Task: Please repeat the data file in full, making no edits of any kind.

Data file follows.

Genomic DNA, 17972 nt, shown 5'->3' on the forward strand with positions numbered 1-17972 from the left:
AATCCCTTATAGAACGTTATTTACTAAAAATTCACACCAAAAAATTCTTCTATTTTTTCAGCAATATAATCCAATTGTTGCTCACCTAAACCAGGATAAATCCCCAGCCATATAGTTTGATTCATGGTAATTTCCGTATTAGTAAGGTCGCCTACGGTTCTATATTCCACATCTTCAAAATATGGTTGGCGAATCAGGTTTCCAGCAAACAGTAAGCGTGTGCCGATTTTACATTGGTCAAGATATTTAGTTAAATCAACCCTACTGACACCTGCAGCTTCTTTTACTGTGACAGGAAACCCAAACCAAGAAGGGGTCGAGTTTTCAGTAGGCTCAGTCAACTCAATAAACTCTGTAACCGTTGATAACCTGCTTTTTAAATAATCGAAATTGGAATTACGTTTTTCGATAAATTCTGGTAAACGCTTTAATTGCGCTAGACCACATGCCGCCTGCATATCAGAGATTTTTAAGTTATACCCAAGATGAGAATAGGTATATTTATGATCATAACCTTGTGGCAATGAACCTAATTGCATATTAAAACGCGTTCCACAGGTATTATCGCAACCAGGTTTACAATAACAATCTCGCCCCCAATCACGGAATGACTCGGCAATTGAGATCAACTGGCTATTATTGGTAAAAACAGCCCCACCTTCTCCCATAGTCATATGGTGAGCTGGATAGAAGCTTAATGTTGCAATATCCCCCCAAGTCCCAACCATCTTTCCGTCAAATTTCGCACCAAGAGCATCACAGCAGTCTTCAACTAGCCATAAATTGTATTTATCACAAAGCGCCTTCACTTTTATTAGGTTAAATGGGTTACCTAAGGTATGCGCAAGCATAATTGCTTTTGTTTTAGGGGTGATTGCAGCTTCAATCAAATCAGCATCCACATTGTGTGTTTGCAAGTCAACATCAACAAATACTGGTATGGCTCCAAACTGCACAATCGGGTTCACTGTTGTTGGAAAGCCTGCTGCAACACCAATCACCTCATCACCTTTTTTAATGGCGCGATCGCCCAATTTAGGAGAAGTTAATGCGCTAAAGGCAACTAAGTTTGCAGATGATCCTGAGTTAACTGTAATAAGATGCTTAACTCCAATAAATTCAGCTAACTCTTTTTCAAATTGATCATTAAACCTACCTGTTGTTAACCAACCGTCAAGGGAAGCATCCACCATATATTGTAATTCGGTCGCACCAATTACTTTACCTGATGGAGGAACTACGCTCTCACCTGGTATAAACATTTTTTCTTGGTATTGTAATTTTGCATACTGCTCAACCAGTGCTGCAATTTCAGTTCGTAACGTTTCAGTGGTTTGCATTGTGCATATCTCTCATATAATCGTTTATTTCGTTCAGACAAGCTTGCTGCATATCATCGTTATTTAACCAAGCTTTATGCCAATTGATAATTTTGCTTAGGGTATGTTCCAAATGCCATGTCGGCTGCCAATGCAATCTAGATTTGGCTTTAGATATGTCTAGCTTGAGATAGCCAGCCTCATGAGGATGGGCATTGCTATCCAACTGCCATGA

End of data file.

Genomic DNA, 17972 nt, shown 5'->3' on the forward strand with positions numbered 1-17972 from the left:
AATCCCTTATAGAACGTTATTTACTAAAAATTCACACCAAAAAATTCTTCTATTTTTTCAGCAATATAATCCAATTGTTGCTCACCTAAACCAGGATAAATCCCCAGCCATATAGTTTGATTCATGGTAATTTCCGTATTAGTAAGGTCGCCTACGGTTCTATATTCCACATCTTCAAAATATGGTTGGCGAATCAGGTTTCCAGCAAACAGTAAGCGTGTGCCGATTTTACATTGGTCAAGATATTTAGTTAAATCAACCCTACTGACACCTGCAGCTTCTTTTACTGTGACAGGAAACCCAAACCAAGAAGGGGTCGAGTTTTCAGTAGGCTCAGTCAACTCAATAAACTCTGTAACCGTTGATAACCTGCTTTTTAAATAATCGAAATTGGAATTACGTTTTTCGATAAATTCTGGTAAACGCTTTAATTGCGCTAGACCACATGCCGCCTGCATATCAGAGATTTTTAAGTTATACCCAAGATGAGAATAGGTATATTTATGATCATAACCTTGTGGCAATGAACCTAATTGCATATTAAAACGCGTTCCACAGGTATTATCGCAACCAGGTTTACAATAACAATCTCGCCCCCAATCACGGAATGACTCGGCAATTGAGATCAACTGGCTATTATTGGTAAAAACAGCCCCACCTTCTCCCATAGTCATATGGTGAGCTGGATAGAAGCTTAATGTTGCAATATCCCCCCAAGTCCCAACCATCTTTCCGTCAAATTTCGCACCAAGAGCATCACAGCAGTCTTCAACTAGCCATAAATTGTATTTATCACAAAGCGCCTTCACTTTTATTAGGTTAAATGGGTTACCTAAGGTATGCGCAAGCATAATTGCTTTTGTTTTAGGGGTGATTGCAGCTTCAATCAAATCAGCATCCACATTGTGTGTTTGCAAGTCAACATCAACAAATACTGGTATGGCTCCAAACTGCACAATCGGGTTCACTGTTGTTGGAAAGCCTGCTGCAACACCAATCACCTCATCACCTTTTTTAATGGCGCGATCGCCCAATTTAGGAGAAGTTAATGCGCTAAAGGCAACTAAGTTTGCAGATGATCCTGAGTTAACTGTAATAAGATGCTTAACTCCAATAAATTCAGCTAACTCTTTTTCAAATTGATCATTAAACCTACCTGTTGTTAACCAACCGTCAAGGGAAGCATCCACCATATATTGTAATTCGGTCGCACCAATTACTTTACCTGATGGAGGAACTACGCTCTCACCTGGTATAAACATTTTTTCTTGGTATTGTAATTTTGCATACTGCTCAACCAGTGCTGCAATTTCAGTTCGTAACGTTTCAGTGGTTTGCATTGTGCATATCTCTCATATAATCGTTTATTTCGTTCAGACAAGCTTGCTGCATATCATCGTTATTTAACCAAGCTTTATGCCAATTGATAATTTTGCTTAGGGTATGTTCCAAATGCCATGTCGGCTGCCAATGCAATCTAGATTTGGCTTTAGATATGTCTAGCTTGAGATAGCCAGCCTCATGAGGATGGGCATTGCTATCCAACTGCCATGA